The BMW S1000RR, the German Sportsbike

The BMW S1000RR, if anybody doubted BMW's ambition to break away from their motorcycle touring heritage and compete head-to-head against the best road-going sportsbikes the Japanese – or anyone else – can build, there is no doubt now looking at the BMW S1000RR.

The BMW S1000RR engine – a short-stroke, wide-bore, high-revving transverse inline four – is relatively conventional, featuring a few minor innovations and the most advanced engine management seen on a motorcycle in this class, but no radical new technology. This is because BMW's engineers looked at all available options, then chose the ones they felt were the best solution, rather than choosing them for the sake of being different.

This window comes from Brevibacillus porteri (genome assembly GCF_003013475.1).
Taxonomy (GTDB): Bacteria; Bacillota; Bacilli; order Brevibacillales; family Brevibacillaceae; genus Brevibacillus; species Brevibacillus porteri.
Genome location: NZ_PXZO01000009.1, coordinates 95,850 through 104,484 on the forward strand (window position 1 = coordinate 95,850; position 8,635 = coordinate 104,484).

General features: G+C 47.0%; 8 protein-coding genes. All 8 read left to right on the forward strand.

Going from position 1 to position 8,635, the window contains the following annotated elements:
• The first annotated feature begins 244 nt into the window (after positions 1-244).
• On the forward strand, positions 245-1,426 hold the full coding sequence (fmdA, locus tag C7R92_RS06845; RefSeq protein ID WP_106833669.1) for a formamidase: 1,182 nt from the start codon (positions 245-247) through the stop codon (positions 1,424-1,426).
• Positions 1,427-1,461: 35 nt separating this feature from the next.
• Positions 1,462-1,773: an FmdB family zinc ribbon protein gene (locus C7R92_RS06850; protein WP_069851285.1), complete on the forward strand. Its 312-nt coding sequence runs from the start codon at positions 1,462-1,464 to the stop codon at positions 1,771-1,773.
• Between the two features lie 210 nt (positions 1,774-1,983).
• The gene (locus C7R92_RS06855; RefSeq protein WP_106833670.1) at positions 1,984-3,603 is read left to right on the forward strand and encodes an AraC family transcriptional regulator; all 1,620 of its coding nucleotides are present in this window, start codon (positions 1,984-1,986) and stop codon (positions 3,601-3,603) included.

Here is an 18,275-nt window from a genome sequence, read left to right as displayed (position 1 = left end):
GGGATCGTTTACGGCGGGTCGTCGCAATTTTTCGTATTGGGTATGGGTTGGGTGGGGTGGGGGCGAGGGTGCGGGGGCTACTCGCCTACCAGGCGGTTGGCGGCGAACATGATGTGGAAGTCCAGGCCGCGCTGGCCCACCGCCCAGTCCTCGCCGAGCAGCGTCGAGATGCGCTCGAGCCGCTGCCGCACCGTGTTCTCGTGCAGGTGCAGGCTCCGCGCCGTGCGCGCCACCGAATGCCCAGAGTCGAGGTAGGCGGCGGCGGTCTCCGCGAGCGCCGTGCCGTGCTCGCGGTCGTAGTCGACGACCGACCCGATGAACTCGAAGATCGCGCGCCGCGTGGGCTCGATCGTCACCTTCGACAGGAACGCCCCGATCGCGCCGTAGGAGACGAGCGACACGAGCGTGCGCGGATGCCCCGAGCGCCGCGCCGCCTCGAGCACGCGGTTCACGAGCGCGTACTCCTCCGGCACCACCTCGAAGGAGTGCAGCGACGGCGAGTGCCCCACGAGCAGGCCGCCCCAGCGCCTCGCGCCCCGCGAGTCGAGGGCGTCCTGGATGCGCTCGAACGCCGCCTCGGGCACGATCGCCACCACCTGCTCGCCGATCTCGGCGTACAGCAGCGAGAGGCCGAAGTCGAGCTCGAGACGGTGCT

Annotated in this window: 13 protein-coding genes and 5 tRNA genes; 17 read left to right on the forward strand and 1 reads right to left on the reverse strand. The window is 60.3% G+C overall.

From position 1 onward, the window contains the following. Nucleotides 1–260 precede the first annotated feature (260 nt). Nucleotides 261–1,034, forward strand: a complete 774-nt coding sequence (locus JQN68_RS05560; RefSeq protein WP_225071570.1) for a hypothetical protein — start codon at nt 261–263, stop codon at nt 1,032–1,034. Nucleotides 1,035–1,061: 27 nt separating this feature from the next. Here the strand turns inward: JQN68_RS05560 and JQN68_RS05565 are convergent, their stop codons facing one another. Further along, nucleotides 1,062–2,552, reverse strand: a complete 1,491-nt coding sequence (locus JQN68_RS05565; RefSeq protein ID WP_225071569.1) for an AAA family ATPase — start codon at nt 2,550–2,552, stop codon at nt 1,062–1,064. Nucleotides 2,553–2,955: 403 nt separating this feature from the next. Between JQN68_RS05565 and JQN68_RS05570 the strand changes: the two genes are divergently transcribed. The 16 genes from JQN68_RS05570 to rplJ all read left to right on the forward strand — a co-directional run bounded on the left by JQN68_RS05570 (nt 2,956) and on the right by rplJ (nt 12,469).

BMW's engine design is compact, light and easy to produce. Again BMW did not want to be different just to be different. The inline four engine design has a long and successful history for a reason.

Similarly, the BMW S1000RR's chassis features the very latest thinking – including sophisticated and fully integrated optional anti-lock braking and traction control systems – doesn't stray from the established Japanese set-up of aluminum beam frame and swingarm, used forks and shock, and four-piston radial brakes.
Despite the BMW S1000RR's similarity to existing 1000cc sportsbikes – plus the absence of traditional BMW traits, such as shaft drive and alternative suspension – BMW are keen to point out th S100RR is very much a product of the BMW factory.

The BMW S1000RR specifications and features are mouthwatering:
  • A claimed crank output of 193 horsepower at 13,000rpm.
  • Full traction control and newly developed race ABS, with alternative settings for different conditions, switchable via four modes – Rain, Sport, Race and Slick.
  • Class-leading kerb weight of 206kg for the ABS version.
  • Compact physical dimensions – more like a 600cc sportsbike.
  • Currently 1.50/5
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